Taxpayers are always trying to obtain certainty regarding their tax issues. Unfortunately, it is not possible to achieve 100% certainty when the facts are complex and the state's rules are grey. Consequently, the taxpayer and adviser generally review all binding authority (statutes, regulations, cases, etc.) and unbinding authority (informal guidance, etc.) to develop support for a tax position. This is why we have the lovely 'levels of assurance' such as the 'realistic possibility of success' (33%), 'substantial authority' (40%), or 'more likely than not' (> 50%).
Taxpayers are commonly balancing risk and the amount of dollars to spend to chase down this elusive certainty. Accordingly, taxpayers are trying to attain the most cost-effective and practical solution that reduces risk to an acceptable level. Thus, other factors (business, legal, financial) may determine how much effort is taken to support a specific tax position, resulting in some taxpayers choosing to default to paying more tax to avoid risk.
Bloomberg recently released its 2017 Survey of State Tax Departments. Now in its 17th year, Bloomberg BNA’s 2017 Survey of State Tax Departments clarifies each state’s position on the gray areas related to the income taxation of corporations and pass-through entities, as well as to the sales and use taxation, with an emphasis on nexus policies.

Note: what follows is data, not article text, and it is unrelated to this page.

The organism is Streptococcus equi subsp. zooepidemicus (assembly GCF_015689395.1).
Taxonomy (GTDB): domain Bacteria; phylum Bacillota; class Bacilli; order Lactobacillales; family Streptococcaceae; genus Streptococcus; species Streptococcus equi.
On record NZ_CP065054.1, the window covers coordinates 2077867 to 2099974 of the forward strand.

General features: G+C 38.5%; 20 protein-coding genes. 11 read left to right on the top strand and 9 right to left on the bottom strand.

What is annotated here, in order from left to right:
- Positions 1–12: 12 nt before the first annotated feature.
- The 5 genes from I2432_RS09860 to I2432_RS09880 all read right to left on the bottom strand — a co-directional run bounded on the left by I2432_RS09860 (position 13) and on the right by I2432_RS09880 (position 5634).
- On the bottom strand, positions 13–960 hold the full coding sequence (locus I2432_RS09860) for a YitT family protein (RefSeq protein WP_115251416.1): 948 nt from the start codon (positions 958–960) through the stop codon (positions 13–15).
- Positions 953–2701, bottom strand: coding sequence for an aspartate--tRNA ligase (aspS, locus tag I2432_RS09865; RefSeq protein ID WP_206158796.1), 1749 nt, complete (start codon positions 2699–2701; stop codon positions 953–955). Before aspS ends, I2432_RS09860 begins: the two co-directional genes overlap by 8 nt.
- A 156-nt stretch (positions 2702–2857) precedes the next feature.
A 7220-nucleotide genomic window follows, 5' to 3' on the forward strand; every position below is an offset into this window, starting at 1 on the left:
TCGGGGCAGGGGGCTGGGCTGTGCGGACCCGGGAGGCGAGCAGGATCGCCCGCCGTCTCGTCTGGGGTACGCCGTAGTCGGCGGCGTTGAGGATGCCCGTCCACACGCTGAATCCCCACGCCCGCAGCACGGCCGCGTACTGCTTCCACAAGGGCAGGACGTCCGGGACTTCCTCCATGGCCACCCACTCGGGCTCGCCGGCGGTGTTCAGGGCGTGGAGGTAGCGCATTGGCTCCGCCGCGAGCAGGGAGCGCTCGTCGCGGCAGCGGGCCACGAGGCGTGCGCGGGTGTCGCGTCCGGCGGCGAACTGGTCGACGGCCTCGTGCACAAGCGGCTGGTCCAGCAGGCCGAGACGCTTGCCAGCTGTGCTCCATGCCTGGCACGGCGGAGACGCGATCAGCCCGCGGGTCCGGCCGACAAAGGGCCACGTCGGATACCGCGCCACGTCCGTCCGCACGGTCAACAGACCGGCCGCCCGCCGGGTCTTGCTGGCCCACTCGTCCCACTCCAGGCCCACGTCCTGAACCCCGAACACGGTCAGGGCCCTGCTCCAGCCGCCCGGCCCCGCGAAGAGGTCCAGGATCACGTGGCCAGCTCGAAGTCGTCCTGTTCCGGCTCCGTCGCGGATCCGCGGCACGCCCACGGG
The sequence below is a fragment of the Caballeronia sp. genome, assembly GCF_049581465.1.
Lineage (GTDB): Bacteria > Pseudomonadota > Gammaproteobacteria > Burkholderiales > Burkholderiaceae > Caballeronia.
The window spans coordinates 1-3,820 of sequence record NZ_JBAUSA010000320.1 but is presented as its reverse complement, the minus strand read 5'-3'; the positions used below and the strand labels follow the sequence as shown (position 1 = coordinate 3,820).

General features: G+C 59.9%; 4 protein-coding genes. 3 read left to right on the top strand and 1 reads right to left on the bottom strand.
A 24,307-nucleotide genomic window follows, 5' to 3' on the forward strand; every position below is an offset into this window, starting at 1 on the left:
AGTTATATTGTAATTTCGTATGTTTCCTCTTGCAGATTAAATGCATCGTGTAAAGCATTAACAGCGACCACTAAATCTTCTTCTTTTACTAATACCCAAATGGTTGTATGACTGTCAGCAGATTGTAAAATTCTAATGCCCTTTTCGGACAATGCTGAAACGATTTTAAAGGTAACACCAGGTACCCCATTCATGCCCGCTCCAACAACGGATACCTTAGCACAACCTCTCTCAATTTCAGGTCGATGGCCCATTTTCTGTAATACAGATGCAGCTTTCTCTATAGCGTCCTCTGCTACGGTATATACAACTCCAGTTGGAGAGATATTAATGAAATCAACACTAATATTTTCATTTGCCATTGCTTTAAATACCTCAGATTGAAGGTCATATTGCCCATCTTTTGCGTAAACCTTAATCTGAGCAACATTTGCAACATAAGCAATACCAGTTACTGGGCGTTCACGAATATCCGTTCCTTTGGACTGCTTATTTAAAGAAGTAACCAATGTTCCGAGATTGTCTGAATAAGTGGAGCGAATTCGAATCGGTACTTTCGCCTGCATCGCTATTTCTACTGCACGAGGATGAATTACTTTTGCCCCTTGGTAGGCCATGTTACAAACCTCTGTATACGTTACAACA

This year, new survey questions for the following topics include:
- Disposition of pass-through entity interest,
- Nexus standard applied to non-U.S. entities, and
- Factor presence nexus standard.
The survey also features 40 new questions, plus a new sales tax category on the sharing economy.
Surveys like this provide great insight into how a state will treat certain issues and fact patterns. The problem is that many answers provided by the state may not be based on actual statutes and regulations or court rulings. The answers may be based on internal policy or simply be an interpretation of a grey area (right or wrong). Regardless of the basis, the states' answers help a company formulate a conclusion.